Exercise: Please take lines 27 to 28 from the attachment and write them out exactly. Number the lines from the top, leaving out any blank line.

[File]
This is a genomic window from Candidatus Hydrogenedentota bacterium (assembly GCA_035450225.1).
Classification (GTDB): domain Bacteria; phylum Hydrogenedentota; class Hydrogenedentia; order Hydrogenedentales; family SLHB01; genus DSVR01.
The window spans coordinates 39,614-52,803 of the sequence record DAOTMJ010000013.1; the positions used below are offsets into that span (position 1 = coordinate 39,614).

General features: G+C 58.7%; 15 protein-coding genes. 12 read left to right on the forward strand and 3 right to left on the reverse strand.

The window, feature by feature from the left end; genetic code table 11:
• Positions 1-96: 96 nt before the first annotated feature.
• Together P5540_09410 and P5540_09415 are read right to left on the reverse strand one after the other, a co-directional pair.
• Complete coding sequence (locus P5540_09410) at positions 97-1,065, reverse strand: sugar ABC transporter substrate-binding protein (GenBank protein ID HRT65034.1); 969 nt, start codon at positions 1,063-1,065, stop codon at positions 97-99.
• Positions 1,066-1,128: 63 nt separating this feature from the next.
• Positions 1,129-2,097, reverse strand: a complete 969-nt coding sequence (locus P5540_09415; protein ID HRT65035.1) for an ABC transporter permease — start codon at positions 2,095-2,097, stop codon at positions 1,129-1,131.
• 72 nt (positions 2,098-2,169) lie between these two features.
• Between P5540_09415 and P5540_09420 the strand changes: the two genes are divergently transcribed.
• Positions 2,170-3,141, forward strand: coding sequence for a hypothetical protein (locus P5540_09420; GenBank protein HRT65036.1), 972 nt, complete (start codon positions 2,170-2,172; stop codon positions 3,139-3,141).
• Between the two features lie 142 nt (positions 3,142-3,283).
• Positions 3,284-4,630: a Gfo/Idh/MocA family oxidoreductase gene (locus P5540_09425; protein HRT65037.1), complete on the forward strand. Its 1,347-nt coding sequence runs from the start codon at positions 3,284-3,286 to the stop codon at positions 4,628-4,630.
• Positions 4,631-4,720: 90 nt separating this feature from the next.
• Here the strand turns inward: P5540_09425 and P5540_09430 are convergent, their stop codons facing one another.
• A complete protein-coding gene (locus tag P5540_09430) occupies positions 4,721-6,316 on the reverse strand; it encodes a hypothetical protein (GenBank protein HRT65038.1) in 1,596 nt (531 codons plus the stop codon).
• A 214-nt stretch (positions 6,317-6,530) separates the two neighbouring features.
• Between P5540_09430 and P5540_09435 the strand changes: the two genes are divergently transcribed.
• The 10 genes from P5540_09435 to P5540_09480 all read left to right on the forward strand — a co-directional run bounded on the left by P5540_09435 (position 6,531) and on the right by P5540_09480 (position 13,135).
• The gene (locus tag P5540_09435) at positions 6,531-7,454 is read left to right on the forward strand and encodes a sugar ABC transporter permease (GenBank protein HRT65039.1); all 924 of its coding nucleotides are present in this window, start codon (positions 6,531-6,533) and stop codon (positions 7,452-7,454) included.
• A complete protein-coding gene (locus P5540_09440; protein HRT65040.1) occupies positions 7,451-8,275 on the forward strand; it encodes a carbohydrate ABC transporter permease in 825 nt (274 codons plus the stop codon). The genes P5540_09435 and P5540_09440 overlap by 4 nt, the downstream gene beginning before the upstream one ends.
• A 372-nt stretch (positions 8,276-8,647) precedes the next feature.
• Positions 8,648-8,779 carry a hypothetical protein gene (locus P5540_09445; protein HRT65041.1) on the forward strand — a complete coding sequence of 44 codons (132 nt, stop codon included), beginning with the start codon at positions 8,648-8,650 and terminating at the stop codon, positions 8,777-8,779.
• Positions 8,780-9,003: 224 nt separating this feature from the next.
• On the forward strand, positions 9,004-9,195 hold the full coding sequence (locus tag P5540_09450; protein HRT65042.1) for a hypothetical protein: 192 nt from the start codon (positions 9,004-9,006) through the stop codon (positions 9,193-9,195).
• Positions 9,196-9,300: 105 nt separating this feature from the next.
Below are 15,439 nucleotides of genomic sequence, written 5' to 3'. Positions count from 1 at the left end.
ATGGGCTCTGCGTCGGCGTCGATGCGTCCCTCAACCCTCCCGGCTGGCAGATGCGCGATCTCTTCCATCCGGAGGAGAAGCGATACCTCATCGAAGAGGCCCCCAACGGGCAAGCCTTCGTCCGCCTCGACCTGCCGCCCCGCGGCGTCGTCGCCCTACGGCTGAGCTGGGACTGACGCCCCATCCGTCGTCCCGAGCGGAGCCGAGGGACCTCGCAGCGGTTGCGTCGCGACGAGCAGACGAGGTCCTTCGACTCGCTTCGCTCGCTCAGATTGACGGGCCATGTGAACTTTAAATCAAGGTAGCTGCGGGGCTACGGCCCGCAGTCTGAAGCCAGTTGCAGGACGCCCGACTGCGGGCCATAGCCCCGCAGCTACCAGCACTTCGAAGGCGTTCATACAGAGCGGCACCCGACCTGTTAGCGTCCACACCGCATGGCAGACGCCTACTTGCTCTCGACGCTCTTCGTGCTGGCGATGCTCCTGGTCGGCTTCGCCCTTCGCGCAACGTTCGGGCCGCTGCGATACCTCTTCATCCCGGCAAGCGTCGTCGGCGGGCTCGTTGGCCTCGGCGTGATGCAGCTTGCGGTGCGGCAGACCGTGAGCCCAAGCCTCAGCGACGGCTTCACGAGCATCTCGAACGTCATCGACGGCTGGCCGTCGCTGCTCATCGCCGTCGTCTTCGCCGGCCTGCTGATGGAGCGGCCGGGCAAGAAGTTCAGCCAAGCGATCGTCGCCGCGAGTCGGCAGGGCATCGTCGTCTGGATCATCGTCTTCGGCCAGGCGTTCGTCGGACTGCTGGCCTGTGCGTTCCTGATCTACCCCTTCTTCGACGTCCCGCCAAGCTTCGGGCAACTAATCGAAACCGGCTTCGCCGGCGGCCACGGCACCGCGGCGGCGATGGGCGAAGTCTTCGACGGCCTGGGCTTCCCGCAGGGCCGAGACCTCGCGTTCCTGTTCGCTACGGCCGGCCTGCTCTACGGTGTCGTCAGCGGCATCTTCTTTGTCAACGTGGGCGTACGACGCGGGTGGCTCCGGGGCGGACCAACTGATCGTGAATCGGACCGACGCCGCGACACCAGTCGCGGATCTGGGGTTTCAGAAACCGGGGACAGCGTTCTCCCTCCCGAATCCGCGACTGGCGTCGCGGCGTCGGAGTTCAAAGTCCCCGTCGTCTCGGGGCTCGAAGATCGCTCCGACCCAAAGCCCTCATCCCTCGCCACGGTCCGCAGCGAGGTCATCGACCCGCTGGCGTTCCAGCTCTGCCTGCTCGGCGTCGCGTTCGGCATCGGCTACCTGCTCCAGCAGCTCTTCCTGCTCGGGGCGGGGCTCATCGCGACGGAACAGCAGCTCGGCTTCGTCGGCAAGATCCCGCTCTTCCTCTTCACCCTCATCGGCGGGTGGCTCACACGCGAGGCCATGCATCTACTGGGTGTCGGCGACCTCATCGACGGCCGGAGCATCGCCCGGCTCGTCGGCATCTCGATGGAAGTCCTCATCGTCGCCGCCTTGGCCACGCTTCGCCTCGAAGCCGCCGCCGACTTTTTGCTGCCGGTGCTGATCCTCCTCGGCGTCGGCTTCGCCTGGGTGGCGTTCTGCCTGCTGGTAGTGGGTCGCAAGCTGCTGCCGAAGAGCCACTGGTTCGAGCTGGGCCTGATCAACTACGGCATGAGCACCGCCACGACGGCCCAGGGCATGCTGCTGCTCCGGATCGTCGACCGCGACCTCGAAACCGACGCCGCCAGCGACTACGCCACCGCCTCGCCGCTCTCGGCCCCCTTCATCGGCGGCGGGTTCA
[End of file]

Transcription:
• On the forward strand, positions 9,004-9,195 hold the full coding sequence (locus tag P5540_09450; protein HRT65042.1) for a hypothetical protein: 192 nt from the start codon (positions 9,004-9,006) through the stop codon (positions 9,193-9,195).
• Positions 9,196-9,300: 105 nt separating this feature from the next.